Of the 70 eyes, 13 (18.57%) eyes had posterior extent of laceration extending beyond the ora serrata i.e. Zone 3. Zone 1 and 2 injury was seen in 29 and 28 eyes respectively. Both the groups were balanced and comparable (p>0.05) with respect to the known risk factors for endophthalmitis such as the cause and circumstance of injury, presence of intraocular foreign body and the extent of injury [Table - 2][Table - 3]. The incidence of hyphaema, lens disruption, iris prolapse, vitreous haemorrhage, and vitreous prolapse was comparable (p>0.05) in the two groups [Table - 3]. Retinal detachment was detected in 6 eyes (2 eyes in group I, 4 eyes in group II) in the first postoperative week. Of these, two were associated with posterior perforation and two with the presence of intraocular foreign body. Standard 3-port pars plana vitrectomy with internal tamponade [perfluoropropane (C 3 F 8 ) gas in two eyes and silicone oil in two eyes] with scleral buckle was done in 4 eyes, scleral buckling alone in one eye and one eye was considered inoperable because of poor visibility secondary to extensive corneal damage. Haemorrhagic choroidal detachment was present in two eyes (1 in each group). At the time of primary repair, lens matter aspiration was done in 12 eyes (6 in each group), and hyphaema drainage in 2 eyes (1 in each group). Pars plana vitrectomy was carried out for all the eyes that developed endophthalmitis during follow-up and also for certain other indications as and when required [Table - 4]. In 4 eyes the intraocular foreign body (IOFB) was removed through limbus at the time of primary repair (one in group I and 3 in Group II) and removal of foreign body after pars plana vitrectomy was done in 10 eyes (5 in each group) within one week of injury. Two eyes in group I had undetected IOFB (eyelashes in vitreous cavity) that became apparent only when they developed endophthalmitis and hence needed vitrectomy 3 and 4 weeks after sustaining injury.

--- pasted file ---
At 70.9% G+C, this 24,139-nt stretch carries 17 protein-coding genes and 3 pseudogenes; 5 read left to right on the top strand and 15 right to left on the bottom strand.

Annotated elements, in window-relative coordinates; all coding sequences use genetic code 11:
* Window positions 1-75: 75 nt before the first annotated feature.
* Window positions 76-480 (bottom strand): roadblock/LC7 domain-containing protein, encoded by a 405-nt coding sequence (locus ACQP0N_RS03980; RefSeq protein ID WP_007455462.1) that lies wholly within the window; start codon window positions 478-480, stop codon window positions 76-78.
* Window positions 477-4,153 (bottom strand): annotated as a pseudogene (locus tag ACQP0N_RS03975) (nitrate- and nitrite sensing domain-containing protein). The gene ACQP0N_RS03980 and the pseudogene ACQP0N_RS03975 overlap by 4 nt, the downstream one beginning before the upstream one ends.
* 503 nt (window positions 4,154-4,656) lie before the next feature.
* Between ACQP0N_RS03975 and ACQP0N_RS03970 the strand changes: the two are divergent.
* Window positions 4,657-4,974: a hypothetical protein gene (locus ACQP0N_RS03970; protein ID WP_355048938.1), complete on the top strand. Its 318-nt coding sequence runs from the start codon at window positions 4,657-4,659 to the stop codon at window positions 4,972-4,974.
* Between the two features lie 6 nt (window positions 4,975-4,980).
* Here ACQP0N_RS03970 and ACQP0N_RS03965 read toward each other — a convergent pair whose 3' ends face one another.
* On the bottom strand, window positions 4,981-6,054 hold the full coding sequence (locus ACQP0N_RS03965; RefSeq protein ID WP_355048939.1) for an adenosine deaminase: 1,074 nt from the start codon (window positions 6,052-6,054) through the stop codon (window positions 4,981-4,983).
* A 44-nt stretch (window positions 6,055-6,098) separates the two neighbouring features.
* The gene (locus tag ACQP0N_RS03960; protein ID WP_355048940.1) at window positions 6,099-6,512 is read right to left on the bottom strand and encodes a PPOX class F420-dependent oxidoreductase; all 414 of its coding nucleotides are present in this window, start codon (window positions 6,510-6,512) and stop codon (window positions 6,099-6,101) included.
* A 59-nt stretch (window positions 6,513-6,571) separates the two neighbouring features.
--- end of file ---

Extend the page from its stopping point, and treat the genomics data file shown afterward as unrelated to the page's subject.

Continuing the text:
Endophthalmitis developed in 9 (12.9%) eyes. The incidence of endophthalmitis was higher in group II (7 eyes; 18.42%) compared to group I (2 eyes; 6.25%). This difference was not satistically significant. Both eyes that developed endophthalmitis in group I despite prophylactic intravitreal antibiotics, had an eyelash in the vitreous cavity and was neither suspected nor deleted earlier. If we exclude the two eyes with undetectable foreign body, the incidence of endophthalmitis was significantly less in group I as compared to group II (0% versus 18.42%; P = 0.03).

All the 7 patients in group II developed endophthalmitis within 12 days (mean 7 days) after trauma and presented as hypopyon, fibrinous reaction in anterior chamber, dense vitreous exudates and retinal abscesses. All the eyes that developed endophthalmitis belonged to type B or type C (penetrating eye injuries) open globe injuries. Of the 7 eyes that developed endophthalmitis in group II, only one eye had a wound extending beyond ora serrata (zone 3); and two had intravitreal foreign body. Other signs included hyphaema (n = 3), lens disruption (n = 3), iris prolapse (n = 5), vitreous into the wound (n = 2), vitreous haemorrhage (n = 3) and choroidal detachment (n = 2) [Table - 5]. Of the 9 cases with endophthalmitis 8 had sustained trauma in rural settings. The cultures were positive in 5 of the 9 endophthalmitis eyes and grew Staphylococcus epidermis in 3 eyes, Staphylococcus aureus in one eye and Aspergillus flavus in one eye. The bacteria were sensitive to ciprofloxacin and vancomycin. None of the eyes in group I developed any complication attributable to the intravitreal injection.

The final visual acuity of > 3/60 was achieved in 52 (74.29%) eyes (24 in group I and 28 in group II) and of these, visual acuity of > 6/ 12 was seen in 15 (21.43%) eyes (7 in group I and 8 in group II). Visual acuity of < 3/60 was seen in 16 (22.86%) eyes ( 6 in group I and 10 in group II). Two patients in group I did not cooperate for visual acuity testing though they had good light fixation. In the 9 eyes that developed endophthalmitis, the final visual acuity ranged from 6/24 to no light perception. Two eyes in group ll were phthisical at the end of the follow-up [Table - 4].

  Discussion Top